In his latest entry to the Trib’s Skyline blog, Blair Kamin writes that with the number of new building projects dwindling, Chicago architects suddenly have more time on their hands, and they’re using it to “develop skills should emerge stronger when the economy picks up.” More than 40,000 jobs in architectural and engineering services were lost in 2008, according to the Bureau of Labor Statistics, and those that are able to hang on are taking the opportunity to develop new skills and design approaches.
“We see learning as something that can be our competitive advantage.” … “You have a chance to huddle with the coach and talk strategy, so that when you come back, you come back swinging,” she said. “Now is our chance more so than before to focus on building our strength as an organization.”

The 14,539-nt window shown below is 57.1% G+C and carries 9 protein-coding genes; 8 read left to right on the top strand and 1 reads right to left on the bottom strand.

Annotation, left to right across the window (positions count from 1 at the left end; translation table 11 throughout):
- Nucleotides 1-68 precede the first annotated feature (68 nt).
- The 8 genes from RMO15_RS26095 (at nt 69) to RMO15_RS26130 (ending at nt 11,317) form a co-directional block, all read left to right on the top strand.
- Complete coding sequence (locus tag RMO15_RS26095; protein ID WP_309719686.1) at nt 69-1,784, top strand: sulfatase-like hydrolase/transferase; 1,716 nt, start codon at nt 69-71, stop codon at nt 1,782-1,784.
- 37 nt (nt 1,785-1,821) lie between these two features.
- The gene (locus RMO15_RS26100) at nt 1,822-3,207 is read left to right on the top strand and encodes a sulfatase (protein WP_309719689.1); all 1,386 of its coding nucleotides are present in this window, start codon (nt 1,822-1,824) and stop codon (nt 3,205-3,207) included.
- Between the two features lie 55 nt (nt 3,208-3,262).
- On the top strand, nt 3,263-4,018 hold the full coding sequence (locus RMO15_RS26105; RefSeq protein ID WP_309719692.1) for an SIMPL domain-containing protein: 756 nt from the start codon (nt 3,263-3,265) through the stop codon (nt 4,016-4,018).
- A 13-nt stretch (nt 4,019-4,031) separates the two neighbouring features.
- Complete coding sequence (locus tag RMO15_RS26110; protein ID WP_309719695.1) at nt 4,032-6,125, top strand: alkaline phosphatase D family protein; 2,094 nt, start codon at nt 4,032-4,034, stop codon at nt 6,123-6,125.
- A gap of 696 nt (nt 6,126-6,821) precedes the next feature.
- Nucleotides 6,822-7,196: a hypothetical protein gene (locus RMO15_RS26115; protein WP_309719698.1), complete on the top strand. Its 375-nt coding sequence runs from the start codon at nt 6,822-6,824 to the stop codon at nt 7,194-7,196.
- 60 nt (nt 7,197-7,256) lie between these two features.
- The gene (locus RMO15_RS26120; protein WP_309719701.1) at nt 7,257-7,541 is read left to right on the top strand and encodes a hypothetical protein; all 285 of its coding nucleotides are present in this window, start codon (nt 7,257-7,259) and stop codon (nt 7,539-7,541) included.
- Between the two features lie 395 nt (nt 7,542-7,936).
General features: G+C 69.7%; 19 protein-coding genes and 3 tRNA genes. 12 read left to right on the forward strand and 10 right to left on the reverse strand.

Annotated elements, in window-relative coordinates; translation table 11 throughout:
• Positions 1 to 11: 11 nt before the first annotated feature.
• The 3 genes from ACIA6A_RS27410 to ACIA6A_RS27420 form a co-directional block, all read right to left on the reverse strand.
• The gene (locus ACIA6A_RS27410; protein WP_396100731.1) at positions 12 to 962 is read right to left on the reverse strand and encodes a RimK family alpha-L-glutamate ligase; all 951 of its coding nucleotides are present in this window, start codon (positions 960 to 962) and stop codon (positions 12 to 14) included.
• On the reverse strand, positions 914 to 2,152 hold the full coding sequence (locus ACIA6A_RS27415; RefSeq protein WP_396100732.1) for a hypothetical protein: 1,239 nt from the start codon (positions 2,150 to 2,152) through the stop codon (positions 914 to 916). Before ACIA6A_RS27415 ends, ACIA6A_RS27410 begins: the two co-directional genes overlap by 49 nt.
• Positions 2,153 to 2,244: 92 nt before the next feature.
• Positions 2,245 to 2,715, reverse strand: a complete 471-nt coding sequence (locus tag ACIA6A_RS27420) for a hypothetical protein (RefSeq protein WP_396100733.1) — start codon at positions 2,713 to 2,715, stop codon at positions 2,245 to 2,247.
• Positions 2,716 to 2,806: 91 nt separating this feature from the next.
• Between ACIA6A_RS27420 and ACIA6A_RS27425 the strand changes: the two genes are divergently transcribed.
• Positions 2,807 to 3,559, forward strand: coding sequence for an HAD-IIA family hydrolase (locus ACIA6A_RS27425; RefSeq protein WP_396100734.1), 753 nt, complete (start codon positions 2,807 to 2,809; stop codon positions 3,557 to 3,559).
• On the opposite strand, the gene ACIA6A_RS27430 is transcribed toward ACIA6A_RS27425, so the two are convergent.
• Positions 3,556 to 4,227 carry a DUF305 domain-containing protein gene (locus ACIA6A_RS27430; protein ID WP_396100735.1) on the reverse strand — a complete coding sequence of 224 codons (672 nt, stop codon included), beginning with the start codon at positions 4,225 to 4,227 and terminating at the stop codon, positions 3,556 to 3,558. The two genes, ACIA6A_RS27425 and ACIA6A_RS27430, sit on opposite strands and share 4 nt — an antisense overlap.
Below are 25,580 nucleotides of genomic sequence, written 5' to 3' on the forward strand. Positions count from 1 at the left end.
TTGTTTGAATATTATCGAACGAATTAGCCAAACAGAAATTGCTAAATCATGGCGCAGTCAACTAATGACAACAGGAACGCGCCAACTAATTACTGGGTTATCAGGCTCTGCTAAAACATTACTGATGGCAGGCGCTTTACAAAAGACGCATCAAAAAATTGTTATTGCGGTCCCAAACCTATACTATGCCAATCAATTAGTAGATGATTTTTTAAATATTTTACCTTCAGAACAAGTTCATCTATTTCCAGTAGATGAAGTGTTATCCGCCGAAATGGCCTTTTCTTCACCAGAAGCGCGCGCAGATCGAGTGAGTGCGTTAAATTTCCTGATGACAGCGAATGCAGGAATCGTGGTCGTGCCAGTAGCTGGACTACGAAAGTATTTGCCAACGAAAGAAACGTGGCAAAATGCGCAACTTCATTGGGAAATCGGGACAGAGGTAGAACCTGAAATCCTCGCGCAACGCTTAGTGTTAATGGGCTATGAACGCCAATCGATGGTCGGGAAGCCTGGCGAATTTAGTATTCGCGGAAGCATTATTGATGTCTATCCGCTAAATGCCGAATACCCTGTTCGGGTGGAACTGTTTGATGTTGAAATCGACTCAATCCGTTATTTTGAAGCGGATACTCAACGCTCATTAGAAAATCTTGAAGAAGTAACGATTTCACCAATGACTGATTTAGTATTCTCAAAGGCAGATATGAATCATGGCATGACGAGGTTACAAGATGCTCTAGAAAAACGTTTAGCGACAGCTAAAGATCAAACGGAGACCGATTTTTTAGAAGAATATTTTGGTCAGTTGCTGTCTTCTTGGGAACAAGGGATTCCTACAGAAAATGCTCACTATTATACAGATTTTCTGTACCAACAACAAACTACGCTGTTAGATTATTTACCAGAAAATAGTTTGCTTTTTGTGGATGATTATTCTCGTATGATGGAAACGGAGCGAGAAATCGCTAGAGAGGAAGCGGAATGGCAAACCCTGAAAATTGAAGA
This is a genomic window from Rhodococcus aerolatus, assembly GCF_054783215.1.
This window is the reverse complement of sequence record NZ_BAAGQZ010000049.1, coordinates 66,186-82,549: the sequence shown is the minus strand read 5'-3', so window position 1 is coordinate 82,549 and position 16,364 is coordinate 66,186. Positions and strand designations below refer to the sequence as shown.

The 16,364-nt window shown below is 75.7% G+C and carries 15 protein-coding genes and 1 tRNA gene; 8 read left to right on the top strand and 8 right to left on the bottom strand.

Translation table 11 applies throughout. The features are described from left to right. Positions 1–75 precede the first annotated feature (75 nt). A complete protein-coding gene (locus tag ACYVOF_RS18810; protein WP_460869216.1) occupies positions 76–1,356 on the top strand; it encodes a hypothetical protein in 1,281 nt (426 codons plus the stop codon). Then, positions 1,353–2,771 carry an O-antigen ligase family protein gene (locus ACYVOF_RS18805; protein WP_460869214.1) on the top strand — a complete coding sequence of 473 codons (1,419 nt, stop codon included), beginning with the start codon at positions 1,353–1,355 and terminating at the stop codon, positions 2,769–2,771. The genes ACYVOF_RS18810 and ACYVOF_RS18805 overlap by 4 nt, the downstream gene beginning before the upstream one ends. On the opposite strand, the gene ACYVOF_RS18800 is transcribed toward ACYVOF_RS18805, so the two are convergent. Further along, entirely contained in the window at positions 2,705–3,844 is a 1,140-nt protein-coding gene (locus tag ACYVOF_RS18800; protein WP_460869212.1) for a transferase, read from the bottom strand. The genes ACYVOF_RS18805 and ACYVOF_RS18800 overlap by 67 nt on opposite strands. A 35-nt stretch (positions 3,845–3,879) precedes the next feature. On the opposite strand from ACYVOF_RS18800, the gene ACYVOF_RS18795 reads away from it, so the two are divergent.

– Naomi Berkove, the learning and development manager for the Chicago architecture and engineering firm OWP/P
“If they can hang in there through this slow time and stay up to date, we’ll have a more skilled and proficient profession.”
– Deborah Pierce, chairwoman of the American Institute of Architects‘ small-project practitioners committee